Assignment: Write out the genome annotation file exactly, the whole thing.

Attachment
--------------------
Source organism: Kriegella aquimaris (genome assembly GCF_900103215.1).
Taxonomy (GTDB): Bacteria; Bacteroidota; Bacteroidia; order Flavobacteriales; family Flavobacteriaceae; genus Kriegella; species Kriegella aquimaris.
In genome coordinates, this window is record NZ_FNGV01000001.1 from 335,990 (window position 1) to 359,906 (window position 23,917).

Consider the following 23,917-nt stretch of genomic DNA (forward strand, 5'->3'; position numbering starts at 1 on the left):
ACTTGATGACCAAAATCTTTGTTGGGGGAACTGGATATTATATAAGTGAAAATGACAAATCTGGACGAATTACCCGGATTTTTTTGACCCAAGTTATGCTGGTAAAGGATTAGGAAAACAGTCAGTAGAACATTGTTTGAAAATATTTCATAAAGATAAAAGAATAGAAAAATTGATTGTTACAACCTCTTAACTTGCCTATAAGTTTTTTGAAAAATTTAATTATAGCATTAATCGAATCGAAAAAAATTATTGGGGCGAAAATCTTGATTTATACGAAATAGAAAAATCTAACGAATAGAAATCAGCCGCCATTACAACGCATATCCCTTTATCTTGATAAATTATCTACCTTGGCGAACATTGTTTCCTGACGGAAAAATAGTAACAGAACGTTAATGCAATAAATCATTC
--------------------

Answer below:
Source organism: Kriegella aquimaris (genome assembly GCF_900103215.1).
Taxonomy (GTDB): Bacteria; Bacteroidota; Bacteroidia; order Flavobacteriales; family Flavobacteriaceae; genus Kriegella; species Kriegella aquimaris.
In genome coordinates, this window is record NZ_FNGV01000001.1 from 335,990 (window position 1) to 359,906 (window position 23,917).

Consider the following 23,917-nt stretch of genomic DNA (forward strand, 5'->3'; position numbering starts at 1 on the left):
ACTTGATGACCAAAATCTTTGTTGGGGGAACTGGATATTATATAAGTGAAAATGACAAATCTGGACGAATTACCCGGATTTTTTTGACCCAAGTTATGCTGGTAAAGGATTAGGAAAACAGTCAGTAGAACATTGTTTGAAAATATTTCATAAAGATAAAAGAATAGAAAAATTGATTGTTACAACCTCTTAACTTGCCTATAAGTTTTTTGAAAAATTTAATTATAGCATTAATCGAATCGAAAAAAATTATTGGGGCGAAAATCTTGATTTATACGAAATAGAAAAATCTAACGAATAGAAATCAGCCGCCATTACAACGCATATCCCTTTATCTTGATAAATTATCTACCTTGGCGAACATTGTTTCCTGACGGAAAAATAGTAACAGAACGTTAATGCAATAAATCATTC